sallye bates


This is traditionally a kosher dish called Zhoug, and is used extensively in kosher dishes. It is truly a fiery paste and should be used with caution. Experiment with small amounts and increase incrementally to suit your taste buds.

This is my take on it. I have tweaked it somewhat for our less adventuresome cooks.

★★★★★ 1 vote
15 Min
No-Cook or Other


3 to 5 medium
jalapeno or serrano peppers (or a combination of the two)
1 bunch
fresh cilantro
1 bunch
fresh italian parsley
2 or 3 clove
1 tsp
kosher or coarse sea salt
1 tsp
ground black pepper
1 tsp
ground cumin
1/4 c
olive oil, extra virgin


1Seed and devein chiles and cut in half

Remove and discard stems from cilantro and parsley and loosely separate leaves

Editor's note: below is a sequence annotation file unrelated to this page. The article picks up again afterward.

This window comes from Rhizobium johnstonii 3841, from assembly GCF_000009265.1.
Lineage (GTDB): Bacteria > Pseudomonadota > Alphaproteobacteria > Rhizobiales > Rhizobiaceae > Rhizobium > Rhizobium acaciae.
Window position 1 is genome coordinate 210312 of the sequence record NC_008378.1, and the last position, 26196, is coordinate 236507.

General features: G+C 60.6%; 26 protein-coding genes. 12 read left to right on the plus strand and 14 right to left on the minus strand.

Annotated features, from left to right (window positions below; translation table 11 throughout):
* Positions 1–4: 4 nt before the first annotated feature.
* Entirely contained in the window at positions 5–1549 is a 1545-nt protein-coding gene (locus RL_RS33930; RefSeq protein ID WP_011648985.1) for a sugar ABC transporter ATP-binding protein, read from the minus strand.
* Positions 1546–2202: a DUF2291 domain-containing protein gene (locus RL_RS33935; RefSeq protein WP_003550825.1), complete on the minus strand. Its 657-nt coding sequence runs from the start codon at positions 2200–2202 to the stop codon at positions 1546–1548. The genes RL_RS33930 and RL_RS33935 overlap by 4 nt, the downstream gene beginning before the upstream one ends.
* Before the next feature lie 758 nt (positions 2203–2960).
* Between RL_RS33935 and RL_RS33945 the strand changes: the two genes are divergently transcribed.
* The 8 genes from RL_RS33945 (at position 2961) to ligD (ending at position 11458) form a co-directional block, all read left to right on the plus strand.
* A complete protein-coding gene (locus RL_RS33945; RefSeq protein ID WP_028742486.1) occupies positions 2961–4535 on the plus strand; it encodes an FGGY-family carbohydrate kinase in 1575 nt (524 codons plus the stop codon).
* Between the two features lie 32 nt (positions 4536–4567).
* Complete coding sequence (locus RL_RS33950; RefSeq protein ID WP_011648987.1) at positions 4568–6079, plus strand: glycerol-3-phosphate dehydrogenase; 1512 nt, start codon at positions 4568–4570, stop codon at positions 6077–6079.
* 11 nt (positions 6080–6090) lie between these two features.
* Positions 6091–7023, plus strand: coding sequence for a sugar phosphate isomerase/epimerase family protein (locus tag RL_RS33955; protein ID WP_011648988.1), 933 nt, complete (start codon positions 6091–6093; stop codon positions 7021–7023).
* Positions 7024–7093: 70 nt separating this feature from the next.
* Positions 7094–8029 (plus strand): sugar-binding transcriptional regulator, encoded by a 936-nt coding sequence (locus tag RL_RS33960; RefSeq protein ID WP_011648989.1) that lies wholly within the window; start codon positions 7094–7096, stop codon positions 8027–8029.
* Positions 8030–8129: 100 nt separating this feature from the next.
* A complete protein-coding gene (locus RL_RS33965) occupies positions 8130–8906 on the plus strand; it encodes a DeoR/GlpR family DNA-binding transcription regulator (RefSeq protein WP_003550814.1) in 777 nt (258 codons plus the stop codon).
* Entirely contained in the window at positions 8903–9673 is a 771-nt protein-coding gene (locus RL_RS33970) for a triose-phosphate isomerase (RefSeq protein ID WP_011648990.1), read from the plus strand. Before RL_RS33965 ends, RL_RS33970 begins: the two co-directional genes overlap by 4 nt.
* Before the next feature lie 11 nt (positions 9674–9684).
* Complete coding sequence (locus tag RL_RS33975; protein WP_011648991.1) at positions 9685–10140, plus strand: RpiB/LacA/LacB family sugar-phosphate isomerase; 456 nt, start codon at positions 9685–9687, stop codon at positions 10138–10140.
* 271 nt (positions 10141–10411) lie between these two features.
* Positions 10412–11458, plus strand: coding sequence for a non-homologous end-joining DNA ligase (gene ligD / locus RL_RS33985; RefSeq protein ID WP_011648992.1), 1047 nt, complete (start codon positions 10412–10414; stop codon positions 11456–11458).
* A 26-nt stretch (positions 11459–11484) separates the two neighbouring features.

Peel garlic cloves and cut in half
2Place chiles, cilantro, parsley and garlic in food processor with cutting blade

Do not overcrowd, make multiple loads if necessary (depending on size of your processor bowl)

Process until a rough chunky paste. If you need to make more than one load, pour into bowl and set aside

Continue processing until all items are in rough chunky state
3Place all paste back into food processor, add salt, pepper, cumin and half of olive oil

Process until well blended, but still a bit chunky
4Pour into airtight glass jar (this will make about a quart of sauce) with enough room left for the remainder of oil

Pour the remainder of oil onto the top of paste (do not stir)

Seal jar and store in fridge

Will last up to 3 months if kept refrigerated
5Use as desired with meat, fish and poultry dishes. Can also be used to perk up salad dressings.

If you are brave/crazy like my son, you can use it as a dip in lieu of salsa.

About this Recipe

Course/Dish: Other Sauces, Spreads, Dressings
Main Ingredient: Vegetable
Regional Style: Southwestern